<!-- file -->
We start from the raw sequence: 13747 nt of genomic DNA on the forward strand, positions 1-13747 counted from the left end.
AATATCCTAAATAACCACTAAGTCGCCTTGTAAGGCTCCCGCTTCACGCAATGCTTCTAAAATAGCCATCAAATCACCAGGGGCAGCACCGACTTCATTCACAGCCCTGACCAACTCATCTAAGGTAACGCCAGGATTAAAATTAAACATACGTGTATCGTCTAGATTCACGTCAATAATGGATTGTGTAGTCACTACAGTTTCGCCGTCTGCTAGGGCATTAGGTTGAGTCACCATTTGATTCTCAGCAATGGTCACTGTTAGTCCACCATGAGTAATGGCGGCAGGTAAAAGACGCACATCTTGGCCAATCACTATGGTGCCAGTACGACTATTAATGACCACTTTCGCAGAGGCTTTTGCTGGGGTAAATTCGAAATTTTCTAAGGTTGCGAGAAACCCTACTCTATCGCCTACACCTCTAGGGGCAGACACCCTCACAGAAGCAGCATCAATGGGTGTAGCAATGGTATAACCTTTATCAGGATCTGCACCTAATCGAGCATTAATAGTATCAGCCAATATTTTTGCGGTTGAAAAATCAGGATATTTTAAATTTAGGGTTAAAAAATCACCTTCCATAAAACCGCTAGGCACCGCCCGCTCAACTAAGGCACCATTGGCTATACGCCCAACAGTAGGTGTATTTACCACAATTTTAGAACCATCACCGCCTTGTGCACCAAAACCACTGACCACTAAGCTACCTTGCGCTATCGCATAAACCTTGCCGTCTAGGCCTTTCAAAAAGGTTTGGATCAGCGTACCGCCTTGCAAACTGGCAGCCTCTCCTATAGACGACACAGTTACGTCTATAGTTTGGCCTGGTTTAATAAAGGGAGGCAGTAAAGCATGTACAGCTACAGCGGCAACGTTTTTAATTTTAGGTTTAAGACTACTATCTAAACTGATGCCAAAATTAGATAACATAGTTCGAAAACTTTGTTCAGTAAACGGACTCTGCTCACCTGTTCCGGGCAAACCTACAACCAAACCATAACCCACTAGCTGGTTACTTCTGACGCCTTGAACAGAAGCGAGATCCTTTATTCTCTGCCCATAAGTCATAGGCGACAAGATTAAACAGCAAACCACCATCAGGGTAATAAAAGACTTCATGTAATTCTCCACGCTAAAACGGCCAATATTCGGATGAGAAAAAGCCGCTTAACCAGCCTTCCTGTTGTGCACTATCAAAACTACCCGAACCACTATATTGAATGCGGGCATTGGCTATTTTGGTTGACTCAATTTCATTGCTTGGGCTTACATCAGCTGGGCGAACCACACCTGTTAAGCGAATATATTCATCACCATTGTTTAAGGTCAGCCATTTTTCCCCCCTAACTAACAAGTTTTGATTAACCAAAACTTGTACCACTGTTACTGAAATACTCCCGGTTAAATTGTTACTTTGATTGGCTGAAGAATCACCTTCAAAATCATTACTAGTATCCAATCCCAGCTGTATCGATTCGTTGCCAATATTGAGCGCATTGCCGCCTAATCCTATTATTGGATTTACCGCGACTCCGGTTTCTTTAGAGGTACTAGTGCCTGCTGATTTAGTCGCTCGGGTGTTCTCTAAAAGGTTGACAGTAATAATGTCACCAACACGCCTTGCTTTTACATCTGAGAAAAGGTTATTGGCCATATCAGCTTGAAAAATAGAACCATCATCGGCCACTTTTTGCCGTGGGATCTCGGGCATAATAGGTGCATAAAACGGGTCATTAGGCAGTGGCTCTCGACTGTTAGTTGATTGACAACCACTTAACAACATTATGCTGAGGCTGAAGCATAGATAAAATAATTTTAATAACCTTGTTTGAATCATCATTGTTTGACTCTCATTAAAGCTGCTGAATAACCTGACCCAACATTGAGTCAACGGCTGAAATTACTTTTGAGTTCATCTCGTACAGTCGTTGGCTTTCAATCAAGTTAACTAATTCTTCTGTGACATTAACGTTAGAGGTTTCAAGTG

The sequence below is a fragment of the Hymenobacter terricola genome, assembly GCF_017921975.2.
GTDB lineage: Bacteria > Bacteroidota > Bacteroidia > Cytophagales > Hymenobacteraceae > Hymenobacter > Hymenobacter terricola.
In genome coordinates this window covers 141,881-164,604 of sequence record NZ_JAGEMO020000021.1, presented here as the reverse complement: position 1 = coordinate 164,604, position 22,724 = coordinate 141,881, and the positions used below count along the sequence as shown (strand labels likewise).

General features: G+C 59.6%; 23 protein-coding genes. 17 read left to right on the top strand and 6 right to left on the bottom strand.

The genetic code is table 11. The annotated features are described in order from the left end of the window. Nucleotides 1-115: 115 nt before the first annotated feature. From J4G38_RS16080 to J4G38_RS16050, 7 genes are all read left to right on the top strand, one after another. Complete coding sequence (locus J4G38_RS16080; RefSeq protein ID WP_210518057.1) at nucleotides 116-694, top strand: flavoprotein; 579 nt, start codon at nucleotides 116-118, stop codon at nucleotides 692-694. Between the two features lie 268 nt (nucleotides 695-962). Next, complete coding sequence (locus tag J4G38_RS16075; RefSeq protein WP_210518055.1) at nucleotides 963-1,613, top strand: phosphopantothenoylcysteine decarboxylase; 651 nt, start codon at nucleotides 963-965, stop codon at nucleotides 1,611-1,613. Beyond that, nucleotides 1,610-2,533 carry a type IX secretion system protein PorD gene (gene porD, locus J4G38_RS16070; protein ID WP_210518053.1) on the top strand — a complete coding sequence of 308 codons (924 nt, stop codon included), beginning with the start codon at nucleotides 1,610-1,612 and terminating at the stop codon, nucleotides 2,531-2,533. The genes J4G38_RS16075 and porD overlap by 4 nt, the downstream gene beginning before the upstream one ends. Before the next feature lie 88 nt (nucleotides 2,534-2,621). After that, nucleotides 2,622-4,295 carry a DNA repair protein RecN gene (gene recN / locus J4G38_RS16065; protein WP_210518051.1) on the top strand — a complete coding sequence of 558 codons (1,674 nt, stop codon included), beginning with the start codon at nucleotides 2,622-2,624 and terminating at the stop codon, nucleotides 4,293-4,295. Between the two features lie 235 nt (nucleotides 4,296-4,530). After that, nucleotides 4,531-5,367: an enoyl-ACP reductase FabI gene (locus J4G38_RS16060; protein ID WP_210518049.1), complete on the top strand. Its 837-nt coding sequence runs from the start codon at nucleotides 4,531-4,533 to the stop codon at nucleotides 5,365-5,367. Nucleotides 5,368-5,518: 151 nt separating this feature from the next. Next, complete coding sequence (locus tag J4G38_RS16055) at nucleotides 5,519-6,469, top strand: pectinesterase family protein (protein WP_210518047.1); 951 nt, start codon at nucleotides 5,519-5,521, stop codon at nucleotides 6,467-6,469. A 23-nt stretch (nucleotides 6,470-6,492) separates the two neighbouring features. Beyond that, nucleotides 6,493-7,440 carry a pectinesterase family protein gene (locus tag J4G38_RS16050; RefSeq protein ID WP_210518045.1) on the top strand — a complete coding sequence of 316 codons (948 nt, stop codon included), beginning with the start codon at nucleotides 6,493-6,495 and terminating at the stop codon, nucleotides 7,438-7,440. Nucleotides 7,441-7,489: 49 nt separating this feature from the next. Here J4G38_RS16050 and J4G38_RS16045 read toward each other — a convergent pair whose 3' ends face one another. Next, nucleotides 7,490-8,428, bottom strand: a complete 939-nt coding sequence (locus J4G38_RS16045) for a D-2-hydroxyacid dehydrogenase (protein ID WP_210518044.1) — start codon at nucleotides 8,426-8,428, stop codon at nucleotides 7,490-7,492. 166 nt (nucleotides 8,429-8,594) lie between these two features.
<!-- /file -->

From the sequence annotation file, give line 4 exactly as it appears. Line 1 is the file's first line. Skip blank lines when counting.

GTDB lineage: Bacteria > Bacteroidota > Bacteroidia > Cytophagales > Hymenobacteraceae > Hymenobacter > Hymenobacter terricola.